On Losing Consciousness In Public

There was a period of years in my life when I randomly lost consciousness. The first time it happened I had just had an eye test, and I woke up on the floor with my head spinning and several blurry women in matching purple uniforms leaning over me. That was strange. Then there was the time my face went straight into my lunch, and the time I just fell over standing in the doorway of the kitchen. There was also the time I gave blood, and once again woke up with the staff leaning over me. Last, but certainly not least, there was the time my wife and I went to a traditional Irish music show. At the end of the evening they called people up from the audience to sing, and they called us, and we tried to say no but somehow we ended up on the stage anyway. We sang, and I was just starting to think we were pulling it off pretty well when I felt the blood leaving my brain. I knew that feeling like an old enemy by then, so I bent over double to encourage that blood to go back where it should have been while still trying to sing and act natural about the whole thing. I do not recommend this as a way to act natural. Thankfully, my wife caught me when I went down. When I woke up I saw sympathetic eyes glancing away from me. I guess most people don’t have a category for how to react to the guy who just collapsed publicly on stage in front of them. Fair enough.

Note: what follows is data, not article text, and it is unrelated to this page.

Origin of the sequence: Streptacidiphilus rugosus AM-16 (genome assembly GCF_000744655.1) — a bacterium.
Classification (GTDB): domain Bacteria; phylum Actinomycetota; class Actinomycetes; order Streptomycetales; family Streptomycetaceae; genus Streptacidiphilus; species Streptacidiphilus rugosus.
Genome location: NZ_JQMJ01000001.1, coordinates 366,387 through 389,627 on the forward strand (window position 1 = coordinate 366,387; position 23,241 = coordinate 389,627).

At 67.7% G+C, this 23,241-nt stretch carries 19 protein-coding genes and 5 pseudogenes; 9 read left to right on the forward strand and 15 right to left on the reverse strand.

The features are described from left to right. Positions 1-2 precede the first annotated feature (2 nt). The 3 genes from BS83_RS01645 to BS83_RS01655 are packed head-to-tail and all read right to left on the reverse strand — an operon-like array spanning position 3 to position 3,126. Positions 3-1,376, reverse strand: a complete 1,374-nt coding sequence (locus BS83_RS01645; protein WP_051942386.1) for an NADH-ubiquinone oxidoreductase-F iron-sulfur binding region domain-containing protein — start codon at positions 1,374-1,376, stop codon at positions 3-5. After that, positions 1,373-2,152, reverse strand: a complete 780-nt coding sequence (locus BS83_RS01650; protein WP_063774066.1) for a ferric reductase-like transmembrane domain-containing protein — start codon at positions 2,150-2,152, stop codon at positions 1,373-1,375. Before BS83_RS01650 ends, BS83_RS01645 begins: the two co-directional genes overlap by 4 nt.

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Focusing On What I Can Measure

I got a watch recently that counts my footsteps. For my whole life I’ve never had a clue about the number of steps I take each day, but now I know, and all of a sudden I care. If I reach my goal number, I feel good. If I don’t, I feel less good. I do think my watch is good for me. It’s helping me be more aware of my level of activity, which helps me be more active, which I’m sure helps me be more healthy.

Walking is good, but there’s a lot more to my health than the amount of steps I get day by day. My watch can only measure certain things, and the most important aspects of how my body is working are beyond its ability to tell me about. I could have a severe underlying condition and still meet my step goal, and still get a little celebration on my wrist telling me how healthy I am. It’s even possible that an underlying condition could be made worse by more steps, not better. Thankfully that’s not true (as far as I know), but if it was true, I wouldn’t know it from the metrics on my watch.

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